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Indie Pride Day

Today is Indie Pride Day, and I took a while to think about what I wanted to say on the matter. What I finally settled on was the evolution of independent publishing.

I didn’t want to self publish. When I started writing seriously (twenty years ago), self publishing was a new thing. It had a stigma that followed it through the years. The idea is, like with a lot of things these days, anyone can self publish. It’s true. Anyone can publish anything and toss it out there. In my younger days, I thought self publishing immediately implied “unable to be published for real.”

That was pretty horrible of me.

It’s true. Anyone can throw up an image on social media. Anyone can publish a book through any number of self publishers or self-publishing programs. The question is:  does an increase in the overall amount of art decrease the quality of good art? At the end of the day, people read my book, and they either like it, or they don’t. I know what it’s like to feel like an artist without a voice, and that’s horrible. All any artist can ask for in this world is an opportunity to be seen — to be judged.

As a journalist, I bought into the concept of the marketplace of ideas. This horrifies businessmen because an influx of supply indicates a decrease in demand. The fear is, if all these “bad writers” keep putting out “bad books,” no one will want to read.

Then something dawned on me. There are plenty of “established” authors I simply don’t enjoy reading. Just the other day, I saw my student walking around with a book. I said in my own overly blunt and direct way that I didn’t like the author. Keep in mind this author is very successful and regarded as one of the best in the business. Can I argue with millions of book sales?

So if there are traditionally published authors I don’t like, doesn’t it stand to reason that there are at least a commensurate number of self-published authors out there I enjoy? Turns out, there are. Throughout this week I’ve been giving shout outs to several self-published authors who wrote very enjoyable books. They range from not bad, to simply amazing. That’s the beauty of art.

Look at music. One group of people goes to a bar and listens to a local band and says, “I hate that this place can’t get any real bands out here.” Another group of people can go to a different bar or concert and say to themselves, “Man, I just hate that all this ‘mainstream’ sell-out crap gets all the attention.”

There’s a distinction between a published author and non-published author. No matter how bad the book might be, the published author still put in the time and effort it takes to write a book. I’ve written six. It takes a foolish amount of commitment. I know a few people who I honestly believe are more capable writers than I am, but they’re not writing. Anyone can throw a book down and say, “I can write better than this crap.”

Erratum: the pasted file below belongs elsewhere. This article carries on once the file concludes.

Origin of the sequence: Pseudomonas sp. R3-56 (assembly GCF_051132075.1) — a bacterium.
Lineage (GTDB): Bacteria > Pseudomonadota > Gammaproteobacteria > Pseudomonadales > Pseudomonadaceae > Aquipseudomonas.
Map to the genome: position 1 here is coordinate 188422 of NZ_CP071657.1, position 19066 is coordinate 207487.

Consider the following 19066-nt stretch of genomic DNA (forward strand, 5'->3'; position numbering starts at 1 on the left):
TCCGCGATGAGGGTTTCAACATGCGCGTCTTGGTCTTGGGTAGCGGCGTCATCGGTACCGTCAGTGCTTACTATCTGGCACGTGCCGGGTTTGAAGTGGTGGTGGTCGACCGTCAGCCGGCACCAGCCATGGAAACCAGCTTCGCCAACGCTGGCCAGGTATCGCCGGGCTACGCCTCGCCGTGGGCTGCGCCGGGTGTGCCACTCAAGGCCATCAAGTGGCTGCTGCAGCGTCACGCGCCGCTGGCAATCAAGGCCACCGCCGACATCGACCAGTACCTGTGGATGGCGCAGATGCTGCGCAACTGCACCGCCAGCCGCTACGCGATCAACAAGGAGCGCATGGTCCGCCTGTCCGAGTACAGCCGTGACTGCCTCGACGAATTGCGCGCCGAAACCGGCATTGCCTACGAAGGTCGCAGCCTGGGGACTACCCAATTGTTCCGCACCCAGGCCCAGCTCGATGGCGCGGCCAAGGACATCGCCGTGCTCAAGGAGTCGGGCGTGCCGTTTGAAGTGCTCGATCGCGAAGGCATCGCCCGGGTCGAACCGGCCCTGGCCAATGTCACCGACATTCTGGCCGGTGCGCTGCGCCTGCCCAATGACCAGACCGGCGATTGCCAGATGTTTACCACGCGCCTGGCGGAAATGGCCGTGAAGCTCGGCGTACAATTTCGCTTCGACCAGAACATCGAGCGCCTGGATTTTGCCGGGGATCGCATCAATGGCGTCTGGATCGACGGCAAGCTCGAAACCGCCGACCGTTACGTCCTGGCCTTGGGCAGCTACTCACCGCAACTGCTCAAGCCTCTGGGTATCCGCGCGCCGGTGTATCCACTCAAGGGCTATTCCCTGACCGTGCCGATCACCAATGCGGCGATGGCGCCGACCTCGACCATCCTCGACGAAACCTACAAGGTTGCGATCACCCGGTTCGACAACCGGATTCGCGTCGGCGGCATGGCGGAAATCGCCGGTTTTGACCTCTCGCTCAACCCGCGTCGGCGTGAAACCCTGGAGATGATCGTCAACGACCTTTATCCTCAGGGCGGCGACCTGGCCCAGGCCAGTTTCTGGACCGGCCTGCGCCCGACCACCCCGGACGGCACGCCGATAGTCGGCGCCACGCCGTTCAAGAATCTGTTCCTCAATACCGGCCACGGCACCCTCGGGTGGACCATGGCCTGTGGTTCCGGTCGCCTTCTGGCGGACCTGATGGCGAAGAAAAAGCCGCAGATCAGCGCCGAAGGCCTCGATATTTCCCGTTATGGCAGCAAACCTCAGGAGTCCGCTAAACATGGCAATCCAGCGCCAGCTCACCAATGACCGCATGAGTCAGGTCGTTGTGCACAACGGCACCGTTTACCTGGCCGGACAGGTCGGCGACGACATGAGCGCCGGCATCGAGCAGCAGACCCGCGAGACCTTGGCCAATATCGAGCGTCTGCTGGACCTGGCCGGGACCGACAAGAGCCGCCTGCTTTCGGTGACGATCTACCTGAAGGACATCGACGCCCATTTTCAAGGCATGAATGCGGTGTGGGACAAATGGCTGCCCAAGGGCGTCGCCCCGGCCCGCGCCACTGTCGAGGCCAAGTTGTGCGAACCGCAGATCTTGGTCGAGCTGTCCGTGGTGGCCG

Be my guest.

There’s a distinction between a traditionally-published author and a self-published author, but I’m starting to think that has more to do with marketing and budget than quality of product. This is more true in the higher quality of work than quantity. I still want to be traditionally published, but my reasons have more to do with marketing and publishing than it does with credibility these days. There are a lot of great books out there. My library is full of them. I have favorite authors, but the more I read, the more I realize what a blind jerk I was those twenty years ago. Lack of opportunity doesn’t indicate lack of ability. Self publishing gives everyone that opportunity.

For me, I think July 1st is going to become a day where I celebrate the fact that my book is out in the world. Not only is it out there, but most of the people who read it and leave a review, like the book. Self publishing made that possible. Caught will be out later this year. I don’t have any doubt about it. 1,200 will be out about a year to 18 months later. In time, that traditional publisher will pick me up. I expect to grow as an artist. I loved The Journals of Bob Drifter, but if Caught doesn’t demonstrate some sort of improvement in my own ability, then I’ll be sad. I want each book to be better than the last in at least some small way.

For you readers out there, I’m one of you. Every author is one of you. When I open a book, I want it to be great. This past year, I’ve met several great authors who are self published.   I’m out there, and I wouldn’t be doing this if I didn’t think I was good at it. I’m thankful to be an independent author. I’m learning. I’m improving. Wherever I am in the next ten to twenty years, I’ll be grateful to be among other great writers who were able to get their stories out to the world.

Thanks for reading

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